Graham, meanwhile, praised her as a conservative woman of faith and the best possible nominee Trump could have chosen.

“I will do everything I can to make sure that you have a seat at the table. And that table is the Supreme Court,” Graham said.

Next Steps

Even Democrats admit there’s little chance of stopping Barrett being confirmed to the Supreme Court.

“This goose is cooked,” said Booker during the week.

Graham has said the committee would vote on Barrett’s confirmation on Thursday 22 October, and Senate Majority Leader Mitch McConnell said the full Senate would begin debate the following day, making likely her final approval days later.

This makes it likely she will be confirmed prior to the 3 November election – when as well as electing their President, Americans will also elect 35 people to the Senate. 

Although Democrats have made last-minute pitches to Republican colleagues to honour their promises of four years ago not to seat a justice close to a presidential election, this doesn’t appear to have swayed any of the senators – not yet, anyway.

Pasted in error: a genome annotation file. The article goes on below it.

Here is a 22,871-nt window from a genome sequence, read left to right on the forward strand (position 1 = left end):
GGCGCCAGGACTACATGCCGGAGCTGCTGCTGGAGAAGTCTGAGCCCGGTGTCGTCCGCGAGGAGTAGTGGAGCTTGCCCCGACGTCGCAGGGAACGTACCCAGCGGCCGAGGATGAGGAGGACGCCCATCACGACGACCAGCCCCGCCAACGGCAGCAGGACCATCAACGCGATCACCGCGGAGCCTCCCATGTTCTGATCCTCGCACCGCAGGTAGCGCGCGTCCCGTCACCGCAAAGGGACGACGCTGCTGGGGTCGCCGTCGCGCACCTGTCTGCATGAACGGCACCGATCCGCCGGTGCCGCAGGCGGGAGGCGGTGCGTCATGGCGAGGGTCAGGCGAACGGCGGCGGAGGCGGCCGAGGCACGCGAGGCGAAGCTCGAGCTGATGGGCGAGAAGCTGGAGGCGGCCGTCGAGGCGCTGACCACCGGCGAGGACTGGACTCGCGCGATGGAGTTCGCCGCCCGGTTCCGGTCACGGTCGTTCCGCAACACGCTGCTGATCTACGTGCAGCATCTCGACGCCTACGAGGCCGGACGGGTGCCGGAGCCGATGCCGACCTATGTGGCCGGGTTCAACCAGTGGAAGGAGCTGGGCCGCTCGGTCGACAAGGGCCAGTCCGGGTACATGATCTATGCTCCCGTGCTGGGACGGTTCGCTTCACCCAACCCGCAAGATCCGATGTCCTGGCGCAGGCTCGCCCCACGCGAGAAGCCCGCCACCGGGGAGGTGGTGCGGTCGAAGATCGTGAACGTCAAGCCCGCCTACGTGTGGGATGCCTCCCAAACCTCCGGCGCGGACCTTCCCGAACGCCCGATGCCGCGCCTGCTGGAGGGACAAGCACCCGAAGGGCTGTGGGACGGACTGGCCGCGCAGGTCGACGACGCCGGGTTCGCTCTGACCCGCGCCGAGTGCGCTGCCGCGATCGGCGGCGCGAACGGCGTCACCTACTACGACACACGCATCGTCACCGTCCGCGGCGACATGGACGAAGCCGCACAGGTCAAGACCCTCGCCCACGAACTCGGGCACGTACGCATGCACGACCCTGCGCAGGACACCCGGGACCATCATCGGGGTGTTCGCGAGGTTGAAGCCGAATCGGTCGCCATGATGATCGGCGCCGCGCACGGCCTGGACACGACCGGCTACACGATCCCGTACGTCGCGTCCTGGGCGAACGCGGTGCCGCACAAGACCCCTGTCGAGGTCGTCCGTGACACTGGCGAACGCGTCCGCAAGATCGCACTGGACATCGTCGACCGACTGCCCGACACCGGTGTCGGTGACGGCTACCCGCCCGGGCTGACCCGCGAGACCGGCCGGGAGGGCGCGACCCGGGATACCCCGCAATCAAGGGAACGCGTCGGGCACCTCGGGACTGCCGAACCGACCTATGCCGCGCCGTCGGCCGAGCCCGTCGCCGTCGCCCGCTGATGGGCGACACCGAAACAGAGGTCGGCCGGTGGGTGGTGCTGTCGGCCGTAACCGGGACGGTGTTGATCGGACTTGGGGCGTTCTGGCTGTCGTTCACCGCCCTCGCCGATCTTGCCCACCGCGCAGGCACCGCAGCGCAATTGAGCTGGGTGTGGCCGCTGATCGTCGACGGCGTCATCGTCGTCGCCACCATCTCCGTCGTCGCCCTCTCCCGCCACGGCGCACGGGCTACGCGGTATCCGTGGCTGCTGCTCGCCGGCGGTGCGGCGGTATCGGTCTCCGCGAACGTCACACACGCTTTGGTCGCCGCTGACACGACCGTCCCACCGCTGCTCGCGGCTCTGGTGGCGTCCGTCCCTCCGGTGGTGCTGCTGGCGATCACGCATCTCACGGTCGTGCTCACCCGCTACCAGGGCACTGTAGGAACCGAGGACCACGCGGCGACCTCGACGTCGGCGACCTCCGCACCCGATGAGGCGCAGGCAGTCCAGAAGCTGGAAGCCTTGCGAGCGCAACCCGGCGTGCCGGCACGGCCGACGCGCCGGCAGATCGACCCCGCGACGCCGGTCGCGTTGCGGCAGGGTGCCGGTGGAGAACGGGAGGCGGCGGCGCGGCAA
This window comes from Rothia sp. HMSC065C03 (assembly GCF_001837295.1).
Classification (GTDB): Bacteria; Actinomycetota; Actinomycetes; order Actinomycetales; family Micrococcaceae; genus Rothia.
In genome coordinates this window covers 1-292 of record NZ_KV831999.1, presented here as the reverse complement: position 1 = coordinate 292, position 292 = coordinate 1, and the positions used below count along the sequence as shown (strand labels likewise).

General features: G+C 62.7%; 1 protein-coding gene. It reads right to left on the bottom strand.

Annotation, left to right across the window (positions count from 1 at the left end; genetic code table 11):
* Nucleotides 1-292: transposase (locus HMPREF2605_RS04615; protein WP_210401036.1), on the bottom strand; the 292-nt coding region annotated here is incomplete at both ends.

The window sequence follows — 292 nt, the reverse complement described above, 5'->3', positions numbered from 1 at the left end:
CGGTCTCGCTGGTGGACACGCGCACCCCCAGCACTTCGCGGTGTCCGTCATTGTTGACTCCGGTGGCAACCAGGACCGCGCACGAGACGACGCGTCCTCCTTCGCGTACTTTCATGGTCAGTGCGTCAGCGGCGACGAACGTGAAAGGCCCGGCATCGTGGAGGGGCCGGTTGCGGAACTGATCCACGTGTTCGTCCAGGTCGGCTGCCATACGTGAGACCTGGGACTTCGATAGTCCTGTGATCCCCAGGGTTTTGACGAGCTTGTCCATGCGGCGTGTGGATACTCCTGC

And time is of the essence for Republicans. Any delay would risk them losing their majority in the Senate in next month’s elections, and not being able to confirm Barrett.

It now appears certain that Barrett will be on the Supreme Court by then.

Trump has expressed his wish for a judge that will vote to end the Affordable Care Act and solidify the conservative tilt on the Supreme Court.

His re-election may remain uncertain – or even unlikely if we’re to believe the recent polls – but he looks set to have achieved his aim when it comes the Supreme Court, at least.

About the author:

Sean Murray

Read next:

COMMENTS (37)

This is YOUR comments community. Stay civil, stay constructive, stay on topic. Please familiarise yourself with our comments policy here before taking part.
write a comment

    Leave a commentcancel